Signs of the plague.
Saturday, I took the dog to the woods in the Common and had just entered our usual path when I heard what sounded like rain. Darn, I thought—I hadn't seen a single cloud when I left. How could it be raining? But the sound of raindrops on the leaves was unmistakable.
I stopped in the clearing where two paths crossed and put my hand on my head: nothing. Not a single drop. I went on, and heard the sound of raindrops hitting the leaves again...or was that something else?
Suddenly I felt as if there had been some disturbance in the force. I peered into the trees, looking for...large animals pissing? Small animals hissing? Aliens, doing god knows what?
I couldn't see anything, but I heard the noise the whole time I was in the trees. Yet it stopped as soon as I left the wood. Shade loving aliens, perhaps.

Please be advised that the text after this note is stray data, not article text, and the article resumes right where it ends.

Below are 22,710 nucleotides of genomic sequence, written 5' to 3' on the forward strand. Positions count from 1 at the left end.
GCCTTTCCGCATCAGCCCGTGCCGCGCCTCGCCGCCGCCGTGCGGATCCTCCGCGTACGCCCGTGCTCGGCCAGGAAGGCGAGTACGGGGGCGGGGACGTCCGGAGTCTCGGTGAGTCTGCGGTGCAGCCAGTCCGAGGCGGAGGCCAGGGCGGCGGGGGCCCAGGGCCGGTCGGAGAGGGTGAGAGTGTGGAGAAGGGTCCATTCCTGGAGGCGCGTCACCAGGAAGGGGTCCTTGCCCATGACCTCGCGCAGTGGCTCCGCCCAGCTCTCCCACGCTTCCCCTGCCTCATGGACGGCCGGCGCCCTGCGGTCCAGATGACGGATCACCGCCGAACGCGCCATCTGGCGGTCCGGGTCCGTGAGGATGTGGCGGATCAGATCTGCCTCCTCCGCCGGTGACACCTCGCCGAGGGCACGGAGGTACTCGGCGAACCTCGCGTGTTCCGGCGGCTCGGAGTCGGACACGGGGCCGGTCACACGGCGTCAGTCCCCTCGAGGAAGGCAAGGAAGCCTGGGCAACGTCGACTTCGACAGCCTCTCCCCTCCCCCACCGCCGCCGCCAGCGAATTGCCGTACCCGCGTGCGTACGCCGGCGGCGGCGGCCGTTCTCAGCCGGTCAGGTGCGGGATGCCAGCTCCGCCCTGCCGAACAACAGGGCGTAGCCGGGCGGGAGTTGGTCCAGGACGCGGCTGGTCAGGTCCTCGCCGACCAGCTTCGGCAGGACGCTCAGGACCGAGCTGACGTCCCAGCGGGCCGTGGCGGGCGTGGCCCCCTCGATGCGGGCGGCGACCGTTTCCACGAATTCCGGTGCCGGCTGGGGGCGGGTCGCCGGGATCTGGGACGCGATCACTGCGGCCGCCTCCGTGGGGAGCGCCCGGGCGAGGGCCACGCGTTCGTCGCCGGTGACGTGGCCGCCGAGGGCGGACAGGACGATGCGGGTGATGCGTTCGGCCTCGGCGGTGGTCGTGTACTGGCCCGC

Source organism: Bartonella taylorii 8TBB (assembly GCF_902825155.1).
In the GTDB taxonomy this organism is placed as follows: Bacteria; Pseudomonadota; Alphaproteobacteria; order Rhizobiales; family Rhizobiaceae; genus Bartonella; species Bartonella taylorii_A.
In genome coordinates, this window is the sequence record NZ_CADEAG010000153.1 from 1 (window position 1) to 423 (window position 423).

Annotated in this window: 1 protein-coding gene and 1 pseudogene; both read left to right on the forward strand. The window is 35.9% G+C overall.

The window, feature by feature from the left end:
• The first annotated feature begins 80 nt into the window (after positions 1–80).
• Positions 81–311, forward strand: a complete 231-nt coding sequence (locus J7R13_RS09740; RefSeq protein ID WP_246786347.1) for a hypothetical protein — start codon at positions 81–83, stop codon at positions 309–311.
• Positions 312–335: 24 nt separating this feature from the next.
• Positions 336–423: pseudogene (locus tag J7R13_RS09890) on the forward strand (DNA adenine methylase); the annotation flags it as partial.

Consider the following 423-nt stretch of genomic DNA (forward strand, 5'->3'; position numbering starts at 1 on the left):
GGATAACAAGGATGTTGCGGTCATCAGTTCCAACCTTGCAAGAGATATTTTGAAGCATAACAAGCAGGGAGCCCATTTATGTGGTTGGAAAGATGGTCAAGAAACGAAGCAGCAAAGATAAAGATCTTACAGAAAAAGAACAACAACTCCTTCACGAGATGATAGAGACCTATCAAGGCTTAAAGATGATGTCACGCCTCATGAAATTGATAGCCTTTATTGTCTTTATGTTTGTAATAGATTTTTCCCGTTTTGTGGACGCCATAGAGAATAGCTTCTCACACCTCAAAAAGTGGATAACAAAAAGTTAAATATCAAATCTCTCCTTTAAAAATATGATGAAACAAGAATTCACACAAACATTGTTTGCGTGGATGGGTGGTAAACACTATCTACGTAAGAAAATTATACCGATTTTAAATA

Fast forward fifteen minutes. I get home, and glance at my hand: an inchworm, about a half-inch long, measuring my hand as though for a glove. I went to show my husband, and he picked more inchworms off my shirt, and I shook a few off my hair. (Conveniently, I'd discovered a bird nest right by the kitchen door, and so I tossed the worms out the door, hoping the mother bird would find them and not have to leave her nest for long to find food.)
Last night, when I walked through the woods I heard the sound again. But this time the leaves showed obvious signs of abuse. Some twigs were bare, and most of the remaining leaves had large holes eaten through them.
I brought home more worms, gave them to the song thrush, and today, remembered to bring my camera. I imagine this will be the lead story in Thursday's local paper: Plague arrives in the Common! Trees denuded in mere days!
Aliens would have been more exciting, and perhaps less destructive.